Ansonia Open Escapement Reassembly Question

clarke

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Oct 25, 2009
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I’m an amateur. I’ve put together a number of Ansonia movements.

But I’m faced with my first Open Escapement movement where the pillar posts emanate from the front plate, not the more familiar back plate (even the German ones I’ve put together all come up from the back plate.)

So when it comes to reassembling on the bench, everything is upside down and backwards!!

I’m having a hard time seeing, and moving pivots now, and syncing the strike train wheels and levers positioning is tough.

Are there any hints and/or processes that help deal with this? Or is this a another case of plodding along untll finally figuring it out?

Thanks for any advice.
c.
 

Bruce Alexander

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Feb 22, 2010
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Hello Clarke,

In his book "How to Repair 20 American Clocks", Steven Conover discusses an Ansonia Open Escapement movement cased in one of their Royal Bonn Porcelain Clocks, the La Normandie. He suggests starting the reassembly in the back plate (without the posts) and carefully lowering the front plate on to it. The advantage is that you're able to set up the potentially very tricky strike activation lever (see this link: Clocks hate me) and gear trains as you normally would, The big disadvantage is that you have to cope with getting the loop ends of the mainsprings over the posts without major disruptions to your gear trains....plus you have the Escape Wheel to insert into the gear train (with the center of the porcelain dial in) that you'll need to install next.

That's one way. You can assemble into the Front Plate and lower the Back Plate on top of your assembled gear trains. That has the advantage of allowing you to set up the Escape Wheel at the same time you're assembling the rest of the Time Train, plus, getting the Mainspring Loop Ends set up on their posts, but you'll need to get the Strike Levers set up as you lower the back plate.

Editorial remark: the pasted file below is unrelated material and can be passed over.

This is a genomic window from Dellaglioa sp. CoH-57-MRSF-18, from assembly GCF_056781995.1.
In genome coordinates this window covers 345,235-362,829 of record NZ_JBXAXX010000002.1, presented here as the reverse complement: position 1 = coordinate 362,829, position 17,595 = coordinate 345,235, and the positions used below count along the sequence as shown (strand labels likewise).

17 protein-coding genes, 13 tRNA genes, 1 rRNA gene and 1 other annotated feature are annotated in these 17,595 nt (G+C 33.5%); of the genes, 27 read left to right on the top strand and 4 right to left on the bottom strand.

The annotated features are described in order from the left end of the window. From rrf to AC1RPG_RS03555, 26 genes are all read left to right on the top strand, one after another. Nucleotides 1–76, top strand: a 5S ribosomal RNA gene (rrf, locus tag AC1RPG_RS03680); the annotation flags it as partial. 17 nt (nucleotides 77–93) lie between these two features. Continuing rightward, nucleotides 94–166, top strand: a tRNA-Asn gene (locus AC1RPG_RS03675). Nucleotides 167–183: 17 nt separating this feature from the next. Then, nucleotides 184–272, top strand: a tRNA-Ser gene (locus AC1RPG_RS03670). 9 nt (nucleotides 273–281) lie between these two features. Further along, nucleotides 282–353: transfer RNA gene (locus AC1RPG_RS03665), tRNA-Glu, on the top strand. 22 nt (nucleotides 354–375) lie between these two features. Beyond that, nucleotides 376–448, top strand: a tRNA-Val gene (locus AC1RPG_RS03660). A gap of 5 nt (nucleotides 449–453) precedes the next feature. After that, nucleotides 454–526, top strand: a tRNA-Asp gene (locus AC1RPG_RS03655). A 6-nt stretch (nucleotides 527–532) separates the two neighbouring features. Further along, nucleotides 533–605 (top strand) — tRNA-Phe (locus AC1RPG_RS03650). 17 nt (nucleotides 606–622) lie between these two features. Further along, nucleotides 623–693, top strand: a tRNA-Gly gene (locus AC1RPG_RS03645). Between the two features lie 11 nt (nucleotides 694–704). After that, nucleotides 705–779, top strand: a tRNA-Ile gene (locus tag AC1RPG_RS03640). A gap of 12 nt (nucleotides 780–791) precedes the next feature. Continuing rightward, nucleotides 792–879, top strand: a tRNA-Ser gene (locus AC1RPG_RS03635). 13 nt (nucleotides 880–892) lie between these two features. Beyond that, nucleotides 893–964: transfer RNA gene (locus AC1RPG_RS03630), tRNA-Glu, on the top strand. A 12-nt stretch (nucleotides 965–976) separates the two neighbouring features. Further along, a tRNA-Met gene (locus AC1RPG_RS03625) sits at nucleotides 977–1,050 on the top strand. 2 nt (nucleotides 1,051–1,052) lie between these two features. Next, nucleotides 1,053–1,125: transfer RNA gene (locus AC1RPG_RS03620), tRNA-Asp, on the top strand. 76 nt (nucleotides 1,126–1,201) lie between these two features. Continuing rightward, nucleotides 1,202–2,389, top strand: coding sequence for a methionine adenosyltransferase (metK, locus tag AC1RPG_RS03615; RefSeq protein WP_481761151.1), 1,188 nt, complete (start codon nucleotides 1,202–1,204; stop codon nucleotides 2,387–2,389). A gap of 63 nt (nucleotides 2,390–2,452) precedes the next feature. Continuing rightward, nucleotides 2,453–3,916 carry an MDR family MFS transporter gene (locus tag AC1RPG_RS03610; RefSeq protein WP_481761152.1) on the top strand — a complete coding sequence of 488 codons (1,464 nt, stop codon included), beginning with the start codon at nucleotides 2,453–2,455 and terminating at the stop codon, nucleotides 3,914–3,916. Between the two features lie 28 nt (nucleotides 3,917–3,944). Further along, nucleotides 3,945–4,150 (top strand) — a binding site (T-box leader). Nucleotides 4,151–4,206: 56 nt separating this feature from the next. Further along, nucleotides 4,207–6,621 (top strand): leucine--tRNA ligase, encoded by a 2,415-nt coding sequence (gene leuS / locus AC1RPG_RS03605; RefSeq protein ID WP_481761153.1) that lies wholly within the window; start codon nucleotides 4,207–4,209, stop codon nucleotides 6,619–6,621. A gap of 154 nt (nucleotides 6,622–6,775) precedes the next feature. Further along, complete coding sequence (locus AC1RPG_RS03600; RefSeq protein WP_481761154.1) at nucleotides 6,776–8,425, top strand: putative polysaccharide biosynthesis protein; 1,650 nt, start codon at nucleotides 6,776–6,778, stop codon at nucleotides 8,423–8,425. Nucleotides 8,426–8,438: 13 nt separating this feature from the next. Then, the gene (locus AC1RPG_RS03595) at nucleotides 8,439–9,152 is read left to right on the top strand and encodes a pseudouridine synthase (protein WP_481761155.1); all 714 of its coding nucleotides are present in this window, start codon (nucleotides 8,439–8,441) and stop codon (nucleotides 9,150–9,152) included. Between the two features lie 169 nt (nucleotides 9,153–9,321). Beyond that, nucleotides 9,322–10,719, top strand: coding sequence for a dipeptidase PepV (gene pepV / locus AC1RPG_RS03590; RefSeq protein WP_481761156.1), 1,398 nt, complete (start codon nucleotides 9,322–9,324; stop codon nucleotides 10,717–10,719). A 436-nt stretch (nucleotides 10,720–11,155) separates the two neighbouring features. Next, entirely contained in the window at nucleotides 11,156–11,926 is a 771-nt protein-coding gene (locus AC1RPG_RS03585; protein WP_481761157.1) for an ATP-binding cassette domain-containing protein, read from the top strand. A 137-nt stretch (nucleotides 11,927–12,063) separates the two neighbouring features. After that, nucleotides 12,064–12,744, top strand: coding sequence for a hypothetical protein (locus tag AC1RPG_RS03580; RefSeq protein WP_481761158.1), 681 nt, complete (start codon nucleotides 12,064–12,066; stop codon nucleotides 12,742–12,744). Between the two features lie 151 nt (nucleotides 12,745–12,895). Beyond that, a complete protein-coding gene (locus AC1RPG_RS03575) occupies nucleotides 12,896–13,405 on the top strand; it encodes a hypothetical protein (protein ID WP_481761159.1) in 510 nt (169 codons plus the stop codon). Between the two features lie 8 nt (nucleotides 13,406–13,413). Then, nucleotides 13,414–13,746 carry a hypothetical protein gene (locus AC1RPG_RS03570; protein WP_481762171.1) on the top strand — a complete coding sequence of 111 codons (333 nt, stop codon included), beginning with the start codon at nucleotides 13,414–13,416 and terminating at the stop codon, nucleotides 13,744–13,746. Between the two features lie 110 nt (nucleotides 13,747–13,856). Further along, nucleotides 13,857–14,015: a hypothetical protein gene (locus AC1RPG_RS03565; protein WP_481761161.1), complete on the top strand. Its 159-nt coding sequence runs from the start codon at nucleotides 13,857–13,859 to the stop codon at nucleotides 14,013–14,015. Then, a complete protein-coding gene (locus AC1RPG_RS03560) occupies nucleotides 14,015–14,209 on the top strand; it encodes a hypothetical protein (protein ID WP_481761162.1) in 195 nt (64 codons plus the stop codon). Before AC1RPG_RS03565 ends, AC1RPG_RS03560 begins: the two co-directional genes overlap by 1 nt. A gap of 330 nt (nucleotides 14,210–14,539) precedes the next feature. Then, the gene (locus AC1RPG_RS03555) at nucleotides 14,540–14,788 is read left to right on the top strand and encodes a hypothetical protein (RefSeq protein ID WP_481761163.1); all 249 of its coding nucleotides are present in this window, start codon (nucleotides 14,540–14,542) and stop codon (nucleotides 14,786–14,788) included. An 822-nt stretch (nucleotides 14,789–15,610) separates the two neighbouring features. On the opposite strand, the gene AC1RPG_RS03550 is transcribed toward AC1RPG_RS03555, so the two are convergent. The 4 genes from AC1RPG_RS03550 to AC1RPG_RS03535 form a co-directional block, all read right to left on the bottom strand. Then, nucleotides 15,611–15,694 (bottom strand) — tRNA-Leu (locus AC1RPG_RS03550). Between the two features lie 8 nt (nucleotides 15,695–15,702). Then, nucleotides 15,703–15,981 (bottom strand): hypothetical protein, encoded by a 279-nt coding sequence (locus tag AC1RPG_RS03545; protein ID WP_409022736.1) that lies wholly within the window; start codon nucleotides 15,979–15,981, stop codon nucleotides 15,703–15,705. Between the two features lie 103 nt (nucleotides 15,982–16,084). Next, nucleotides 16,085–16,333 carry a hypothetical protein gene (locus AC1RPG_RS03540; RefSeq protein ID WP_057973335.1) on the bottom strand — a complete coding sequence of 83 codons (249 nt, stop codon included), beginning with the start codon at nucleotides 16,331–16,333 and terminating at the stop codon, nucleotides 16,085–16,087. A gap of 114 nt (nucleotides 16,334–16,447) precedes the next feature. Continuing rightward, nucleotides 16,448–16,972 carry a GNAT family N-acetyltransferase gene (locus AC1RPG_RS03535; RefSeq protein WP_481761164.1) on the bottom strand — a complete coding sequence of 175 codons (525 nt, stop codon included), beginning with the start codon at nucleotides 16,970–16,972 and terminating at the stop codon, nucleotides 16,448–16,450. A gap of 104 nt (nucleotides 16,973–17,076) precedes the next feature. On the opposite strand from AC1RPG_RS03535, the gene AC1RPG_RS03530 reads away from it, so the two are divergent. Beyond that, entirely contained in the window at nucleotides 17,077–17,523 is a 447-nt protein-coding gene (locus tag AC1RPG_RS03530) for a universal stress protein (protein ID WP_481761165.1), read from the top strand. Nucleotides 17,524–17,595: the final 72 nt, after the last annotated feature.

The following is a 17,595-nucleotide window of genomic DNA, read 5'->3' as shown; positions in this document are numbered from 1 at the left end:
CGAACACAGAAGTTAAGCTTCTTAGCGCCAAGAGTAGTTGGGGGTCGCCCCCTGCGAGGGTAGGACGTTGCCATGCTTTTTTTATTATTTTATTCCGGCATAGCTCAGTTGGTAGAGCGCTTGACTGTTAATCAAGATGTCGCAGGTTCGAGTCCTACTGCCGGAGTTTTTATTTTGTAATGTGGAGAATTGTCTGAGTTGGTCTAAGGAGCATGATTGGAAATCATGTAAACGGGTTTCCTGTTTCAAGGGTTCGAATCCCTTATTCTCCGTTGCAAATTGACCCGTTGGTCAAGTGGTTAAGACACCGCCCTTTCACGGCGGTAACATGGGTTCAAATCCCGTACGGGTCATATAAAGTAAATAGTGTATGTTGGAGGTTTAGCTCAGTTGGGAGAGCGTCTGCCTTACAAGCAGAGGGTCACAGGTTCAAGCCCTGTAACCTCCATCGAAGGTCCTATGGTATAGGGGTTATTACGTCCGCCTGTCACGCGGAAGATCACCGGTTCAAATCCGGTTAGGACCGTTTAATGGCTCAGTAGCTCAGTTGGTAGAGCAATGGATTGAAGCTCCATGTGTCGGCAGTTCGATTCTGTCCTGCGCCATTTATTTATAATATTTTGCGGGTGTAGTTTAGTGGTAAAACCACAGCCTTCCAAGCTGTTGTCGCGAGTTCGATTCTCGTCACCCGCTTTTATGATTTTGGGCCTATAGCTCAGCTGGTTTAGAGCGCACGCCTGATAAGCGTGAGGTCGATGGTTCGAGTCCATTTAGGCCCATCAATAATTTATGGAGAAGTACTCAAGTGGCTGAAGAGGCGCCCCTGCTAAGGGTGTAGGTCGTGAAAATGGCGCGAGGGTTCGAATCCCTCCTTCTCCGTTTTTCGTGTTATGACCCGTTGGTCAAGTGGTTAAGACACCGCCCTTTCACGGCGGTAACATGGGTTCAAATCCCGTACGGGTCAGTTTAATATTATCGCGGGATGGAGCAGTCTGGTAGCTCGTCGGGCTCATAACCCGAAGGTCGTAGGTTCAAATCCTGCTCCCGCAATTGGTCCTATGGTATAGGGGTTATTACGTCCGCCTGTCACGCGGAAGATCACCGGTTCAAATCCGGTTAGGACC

Either way it's different and can be challenging, but it's not too difficult.

Good luck with it.

Bruce
 
Last edited:

John P

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Sep 17, 2010
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Here is another way , leave out the stop wheel and fly until you get the plates together and maintenance cam and wire lever is correct.
Then spread the plates slightly to install the stop wheel in the right position and then the fly.

my 2 cents
 

shutterbug

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I typically like to assemble with the front side down. However there are some movements that are easier with the back side down. Either way, the wheels go in largest to smallest most of the time. There are times though, like when you don't know for sure which is top and bottom, when it's easier to start with the fly or EW and work down. You will run into all kinds of situations when assembling movements and just have to learn to be flexible in your approach ;)
 

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